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NSA team, including two FLC leaders, wins Linsteadt Award for T2

A team of federal employees who advanced the National Security Agency’s (NSA) process for working with the open-source software community were honored on October 21 with the 2020 George F. Linsteadt Award for Excellence in Technology Transfer.

The prestigious award was given to Linda Burger, director of the NSA’s Technology Transfer Program; Karen Presley, deputy director; Alexis Henderson, then business development and marketing director; Joe Witt, the developer of NiagaraFiles (NiFi) and now vice president of engineering at Cloudera, and Kiana Williams, intellectual property portfolio manager. Two members of the award-winning team have ties to the Federal Laboratory Consortium: Burger is the FLC Vice-Chair and Presley is Chair of the FLC Educate committee.

The award was announced during a video teleconference by Dr. JihFen Lei from the Office of the Under Secretary of Defense for Research and Engineering at the Pentagon.

“This team really recognized the potential of releasing the software, and each member really played a critical role,” Lei said. “Thank you for taking on this challenge and pushing it through the barriers. The review panel was particularly impressed by their innovative approach…well done, really well done.”

The NSA was chosen from among 11 nominations for the award. About 190 professionals from the Department of Defense’s tech transfer community were in attendance.

According to the NSA’s written nomination:

“Tools developed for mission use within the intelligence community (IC) have significant potential across a wide range of applications, including data management and cybersecurity. Unlike traditional CRADA and PLA agreements, open-sourcing does not limit the technology’s adoption and further development to those who assume at least partial ownership of its intellectual property. OSS remains available to anyone, encouraging broader and more rapid adoption of the technology while offering greater opportunities for scale and economic benefit.

By championing the approval and release of NiFi as OSS, Burger and the other members of the NSA TTP team held leading roles in the commercialization of technology that now is in use by several hundred companies worldwide. Presley oversaw the process of negotiating with interagency groups to approve the open-source release of NiFi. Henderson helped accelerate the Agency’s shift towards greater public engagement with the media and the OSS community. Witt recognized the potential NiFi held for solutions across a wide range of industries seeking out big data solutions. Witt advocated within NSA for NiFi’s release to the OSS community to improve the complex technology and keep it current. Williams’ role included assisting with the approval process for releasing NiFi and helping other DoD agencies engage with the OSS community.

Open-sourcing NiFi has fostered significant economic growth, including the launching of Onyara, a company started by Witt around the technology. In 2015, Onyara was acquired by Hortonworks, a Silicon Valley technology company. Hortonworks, in turn, merged in early 2019 with leading cloud software provider Cloudera, a company that has $794 million in combined revenues. NiFi is now used globally by Fortune 500 companies ranging from ExxonMobil and Ford to AT&T and Lenovo, which have implemented OSS and commercial adaptations of the technology to manage data flows and coordinate information from growing numbers of Internet of Things (IoT) devices. Because of the broad adoption by a variety of developers and companies, the technology has generated significant workforce demand, with hundreds of positions for NiFi specialists available nationwide with an average salary of $130,000.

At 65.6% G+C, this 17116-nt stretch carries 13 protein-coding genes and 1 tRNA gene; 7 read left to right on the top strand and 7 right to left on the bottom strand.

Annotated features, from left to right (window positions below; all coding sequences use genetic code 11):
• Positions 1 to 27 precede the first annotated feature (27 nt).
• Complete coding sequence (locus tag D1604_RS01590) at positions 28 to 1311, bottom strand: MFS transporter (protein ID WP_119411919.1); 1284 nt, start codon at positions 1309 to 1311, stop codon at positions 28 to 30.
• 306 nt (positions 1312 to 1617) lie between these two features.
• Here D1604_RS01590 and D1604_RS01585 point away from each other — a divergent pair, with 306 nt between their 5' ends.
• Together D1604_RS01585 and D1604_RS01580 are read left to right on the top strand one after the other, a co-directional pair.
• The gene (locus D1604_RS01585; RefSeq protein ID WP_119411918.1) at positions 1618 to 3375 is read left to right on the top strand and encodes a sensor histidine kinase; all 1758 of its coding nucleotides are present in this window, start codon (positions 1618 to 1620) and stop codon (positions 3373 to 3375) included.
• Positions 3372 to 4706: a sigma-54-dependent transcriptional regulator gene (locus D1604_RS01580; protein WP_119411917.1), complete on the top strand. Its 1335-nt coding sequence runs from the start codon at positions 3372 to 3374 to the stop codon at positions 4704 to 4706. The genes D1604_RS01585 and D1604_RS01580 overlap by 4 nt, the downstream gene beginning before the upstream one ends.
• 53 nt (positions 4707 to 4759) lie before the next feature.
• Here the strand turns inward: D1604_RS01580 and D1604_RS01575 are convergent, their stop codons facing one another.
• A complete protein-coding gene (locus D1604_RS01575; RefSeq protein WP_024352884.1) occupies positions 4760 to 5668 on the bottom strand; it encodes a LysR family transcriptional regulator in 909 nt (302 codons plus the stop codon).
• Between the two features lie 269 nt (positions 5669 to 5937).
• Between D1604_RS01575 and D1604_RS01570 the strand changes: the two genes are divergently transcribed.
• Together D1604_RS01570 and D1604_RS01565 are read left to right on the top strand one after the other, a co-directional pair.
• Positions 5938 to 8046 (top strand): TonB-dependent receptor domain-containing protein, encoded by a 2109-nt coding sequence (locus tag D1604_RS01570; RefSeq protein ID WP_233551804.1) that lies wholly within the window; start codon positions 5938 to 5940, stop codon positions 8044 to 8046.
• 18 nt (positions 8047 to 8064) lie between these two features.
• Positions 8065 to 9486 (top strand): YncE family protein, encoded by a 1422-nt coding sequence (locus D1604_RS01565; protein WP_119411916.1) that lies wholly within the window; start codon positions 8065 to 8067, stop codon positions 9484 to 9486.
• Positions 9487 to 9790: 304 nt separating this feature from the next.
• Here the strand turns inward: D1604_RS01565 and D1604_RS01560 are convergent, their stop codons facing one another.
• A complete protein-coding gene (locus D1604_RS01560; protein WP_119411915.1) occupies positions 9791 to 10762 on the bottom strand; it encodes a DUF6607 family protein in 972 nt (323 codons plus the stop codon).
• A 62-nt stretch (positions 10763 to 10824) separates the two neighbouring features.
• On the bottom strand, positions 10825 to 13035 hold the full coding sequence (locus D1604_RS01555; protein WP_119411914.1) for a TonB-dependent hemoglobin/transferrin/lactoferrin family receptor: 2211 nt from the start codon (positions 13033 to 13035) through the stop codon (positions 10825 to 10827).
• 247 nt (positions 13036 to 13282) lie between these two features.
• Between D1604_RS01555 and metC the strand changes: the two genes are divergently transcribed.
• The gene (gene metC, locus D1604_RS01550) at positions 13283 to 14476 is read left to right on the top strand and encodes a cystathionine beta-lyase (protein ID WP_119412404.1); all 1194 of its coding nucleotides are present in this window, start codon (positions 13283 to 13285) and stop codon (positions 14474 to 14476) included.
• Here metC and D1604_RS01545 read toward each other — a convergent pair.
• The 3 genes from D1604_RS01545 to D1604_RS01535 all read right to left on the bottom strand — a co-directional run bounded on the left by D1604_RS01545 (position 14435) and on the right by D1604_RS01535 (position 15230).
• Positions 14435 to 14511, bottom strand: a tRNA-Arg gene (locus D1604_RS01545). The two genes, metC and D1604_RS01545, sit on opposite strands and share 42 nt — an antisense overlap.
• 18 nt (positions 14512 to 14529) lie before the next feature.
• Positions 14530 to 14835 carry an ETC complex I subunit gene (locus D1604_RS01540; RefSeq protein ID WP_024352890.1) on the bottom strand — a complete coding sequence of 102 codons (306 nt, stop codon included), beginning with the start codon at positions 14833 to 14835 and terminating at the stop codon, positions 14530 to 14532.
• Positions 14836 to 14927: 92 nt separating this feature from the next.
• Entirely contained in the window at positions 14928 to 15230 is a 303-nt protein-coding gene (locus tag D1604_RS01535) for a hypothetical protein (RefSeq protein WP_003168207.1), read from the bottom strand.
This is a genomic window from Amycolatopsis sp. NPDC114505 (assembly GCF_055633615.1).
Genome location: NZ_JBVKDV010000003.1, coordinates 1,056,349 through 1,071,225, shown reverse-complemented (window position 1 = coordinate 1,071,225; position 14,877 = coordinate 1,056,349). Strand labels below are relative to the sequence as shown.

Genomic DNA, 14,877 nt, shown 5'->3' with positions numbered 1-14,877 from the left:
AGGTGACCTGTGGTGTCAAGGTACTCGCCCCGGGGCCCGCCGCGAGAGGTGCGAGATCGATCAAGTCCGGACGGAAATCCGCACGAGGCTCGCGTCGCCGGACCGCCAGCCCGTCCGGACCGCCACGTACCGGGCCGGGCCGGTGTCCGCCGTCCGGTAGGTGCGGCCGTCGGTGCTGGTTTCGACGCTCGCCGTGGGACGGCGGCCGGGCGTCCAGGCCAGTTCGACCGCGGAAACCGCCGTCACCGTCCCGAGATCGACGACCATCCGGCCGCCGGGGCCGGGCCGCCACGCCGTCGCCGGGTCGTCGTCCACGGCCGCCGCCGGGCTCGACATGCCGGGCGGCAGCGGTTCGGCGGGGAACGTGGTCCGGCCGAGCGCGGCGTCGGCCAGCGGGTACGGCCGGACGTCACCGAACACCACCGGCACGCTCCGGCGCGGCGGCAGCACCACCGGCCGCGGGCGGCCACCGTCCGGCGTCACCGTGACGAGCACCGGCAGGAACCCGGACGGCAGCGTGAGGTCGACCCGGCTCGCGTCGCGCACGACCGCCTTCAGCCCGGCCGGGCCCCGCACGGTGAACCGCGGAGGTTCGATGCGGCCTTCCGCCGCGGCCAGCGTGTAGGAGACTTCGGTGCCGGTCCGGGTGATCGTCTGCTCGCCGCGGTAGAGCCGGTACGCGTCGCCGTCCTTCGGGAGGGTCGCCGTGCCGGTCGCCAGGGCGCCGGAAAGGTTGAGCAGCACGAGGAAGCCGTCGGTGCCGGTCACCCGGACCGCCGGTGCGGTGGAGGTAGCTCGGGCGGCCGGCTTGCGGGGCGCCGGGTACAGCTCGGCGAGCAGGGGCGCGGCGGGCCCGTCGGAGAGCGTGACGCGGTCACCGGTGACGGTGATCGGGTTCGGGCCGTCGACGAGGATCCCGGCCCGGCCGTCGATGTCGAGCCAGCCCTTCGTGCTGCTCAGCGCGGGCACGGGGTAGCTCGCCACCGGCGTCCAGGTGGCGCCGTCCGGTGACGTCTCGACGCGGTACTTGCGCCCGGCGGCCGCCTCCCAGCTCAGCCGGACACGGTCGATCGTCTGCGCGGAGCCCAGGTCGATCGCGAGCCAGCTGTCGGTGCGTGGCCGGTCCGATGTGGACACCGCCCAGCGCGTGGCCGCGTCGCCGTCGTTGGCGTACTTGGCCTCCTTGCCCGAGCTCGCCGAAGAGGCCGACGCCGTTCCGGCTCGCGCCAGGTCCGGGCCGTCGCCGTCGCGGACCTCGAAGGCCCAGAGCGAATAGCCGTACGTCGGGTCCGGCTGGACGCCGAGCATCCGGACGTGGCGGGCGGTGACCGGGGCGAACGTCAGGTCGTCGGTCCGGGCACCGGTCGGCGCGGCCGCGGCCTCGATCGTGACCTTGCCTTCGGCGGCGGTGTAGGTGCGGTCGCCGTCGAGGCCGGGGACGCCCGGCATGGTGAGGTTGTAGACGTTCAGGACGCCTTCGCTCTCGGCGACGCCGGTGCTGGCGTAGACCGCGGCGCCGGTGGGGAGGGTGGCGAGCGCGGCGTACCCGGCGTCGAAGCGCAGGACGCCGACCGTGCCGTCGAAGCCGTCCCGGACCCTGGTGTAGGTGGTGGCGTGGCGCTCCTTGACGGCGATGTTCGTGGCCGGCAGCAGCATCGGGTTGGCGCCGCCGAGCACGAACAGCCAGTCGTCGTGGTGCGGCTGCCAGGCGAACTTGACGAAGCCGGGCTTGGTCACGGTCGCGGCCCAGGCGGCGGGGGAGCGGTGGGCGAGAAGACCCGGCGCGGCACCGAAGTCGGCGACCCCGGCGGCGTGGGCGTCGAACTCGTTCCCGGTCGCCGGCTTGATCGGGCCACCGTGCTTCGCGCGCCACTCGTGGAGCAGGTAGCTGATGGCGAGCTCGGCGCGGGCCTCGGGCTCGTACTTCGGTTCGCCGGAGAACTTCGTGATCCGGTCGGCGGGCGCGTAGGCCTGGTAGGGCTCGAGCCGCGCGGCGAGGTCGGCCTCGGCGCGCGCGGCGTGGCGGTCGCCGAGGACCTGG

The standardized OSS release process established by the NSA TTP team led to commercial adoption of additional Agency software including Ghidra, a software reverse-engineering framework to analyze malicious code; WALKOFF, a network automation tool; and Host Integrity at Runtime Startup, which certifies computer components are free of malware. NSA released the Ghidra code to the public at the 2019 RSA Conference (50,000 attendees). To date, there have been 1.12 million Ghidra downloads and 21 million visits to the Ghidra site.”

The NSA Technology Transfer Program offers business and industry streamlined access to NSA technology. The program identifies technologies and research capabilities, providing a single point-of-contact for drafting, negotiating, and brokering both licensing and R&D agreements. The mission of the NSA TTP also fulfills federal technology legislation, White House Cross-Agency Priority goals, and NSA’s goal of strengthening and creating external partnerships.

The program maintains the agency’s extensive IP portfolio of patented technologies across multiple technology areas.

Through Patent License Agreements, Cooperative Research and Development Agreements, Open Source Software Releases, Education Partnership Agreements, and Technology Transfer Sharing Agreements, the technical advances of NSA scientists and engineers have contributed to the creation and improvement of dual-use products both for government and the commercial marketplace.

Read more: https://techlinkcenter.org/news/nsa-tech-transfer-team-honored-for-open-...

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